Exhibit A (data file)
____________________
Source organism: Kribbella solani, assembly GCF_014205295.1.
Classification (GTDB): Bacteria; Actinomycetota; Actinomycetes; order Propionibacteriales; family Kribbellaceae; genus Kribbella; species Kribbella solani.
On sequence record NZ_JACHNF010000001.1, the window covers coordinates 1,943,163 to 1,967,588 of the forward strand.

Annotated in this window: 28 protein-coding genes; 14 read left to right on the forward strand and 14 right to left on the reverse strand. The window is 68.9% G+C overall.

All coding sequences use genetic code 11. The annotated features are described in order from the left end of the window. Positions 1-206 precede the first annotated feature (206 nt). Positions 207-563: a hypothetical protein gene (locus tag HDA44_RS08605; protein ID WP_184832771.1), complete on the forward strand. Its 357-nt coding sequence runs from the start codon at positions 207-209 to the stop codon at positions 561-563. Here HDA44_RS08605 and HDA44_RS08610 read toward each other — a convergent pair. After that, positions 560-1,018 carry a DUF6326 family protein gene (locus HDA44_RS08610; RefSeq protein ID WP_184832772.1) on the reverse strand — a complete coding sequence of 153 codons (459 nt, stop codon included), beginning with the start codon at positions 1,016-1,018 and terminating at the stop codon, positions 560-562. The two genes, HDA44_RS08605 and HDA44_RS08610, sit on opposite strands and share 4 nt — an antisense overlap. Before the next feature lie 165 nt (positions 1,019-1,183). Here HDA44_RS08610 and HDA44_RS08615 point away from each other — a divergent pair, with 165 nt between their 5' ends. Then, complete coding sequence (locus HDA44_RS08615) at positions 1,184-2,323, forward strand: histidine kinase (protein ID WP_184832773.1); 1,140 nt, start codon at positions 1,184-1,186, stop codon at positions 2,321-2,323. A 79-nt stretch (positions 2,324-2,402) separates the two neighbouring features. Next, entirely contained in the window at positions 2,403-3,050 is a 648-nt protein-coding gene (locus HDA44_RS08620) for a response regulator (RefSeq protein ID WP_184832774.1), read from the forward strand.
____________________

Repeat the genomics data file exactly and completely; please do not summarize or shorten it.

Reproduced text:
Source organism: Kribbella solani, assembly GCF_014205295.1.
Classification (GTDB): Bacteria; Actinomycetota; Actinomycetes; order Propionibacteriales; family Kribbellaceae; genus Kribbella; species Kribbella solani.
On sequence record NZ_JACHNF010000001.1, the window covers coordinates 1,943,163 to 1,967,588 of the forward strand.

Annotated in this window: 28 protein-coding genes; 14 read left to right on the forward strand and 14 right to left on the reverse strand. The window is 68.9% G+C overall.

All coding sequences use genetic code 11. The annotated features are described in order from the left end of the window. Positions 1-206 precede the first annotated feature (206 nt). Positions 207-563: a hypothetical protein gene (locus tag HDA44_RS08605; protein ID WP_184832771.1), complete on the forward strand. Its 357-nt coding sequence runs from the start codon at positions 207-209 to the stop codon at positions 561-563. Here HDA44_RS08605 and HDA44_RS08610 read toward each other — a convergent pair. After that, positions 560-1,018 carry a DUF6326 family protein gene (locus HDA44_RS08610; RefSeq protein ID WP_184832772.1) on the reverse strand — a complete coding sequence of 153 codons (459 nt, stop codon included), beginning with the start codon at positions 1,016-1,018 and terminating at the stop codon, positions 560-562. The two genes, HDA44_RS08605 and HDA44_RS08610, sit on opposite strands and share 4 nt — an antisense overlap. Before the next feature lie 165 nt (positions 1,019-1,183). Here HDA44_RS08610 and HDA44_RS08615 point away from each other — a divergent pair, with 165 nt between their 5' ends. Then, complete coding sequence (locus HDA44_RS08615) at positions 1,184-2,323, forward strand: histidine kinase (protein ID WP_184832773.1); 1,140 nt, start codon at positions 1,184-1,186, stop codon at positions 2,321-2,323. A 79-nt stretch (positions 2,324-2,402) separates the two neighbouring features. Next, entirely contained in the window at positions 2,403-3,050 is a 648-nt protein-coding gene (locus HDA44_RS08620) for a response regulator (RefSeq protein ID WP_184832774.1), read from the forward strand.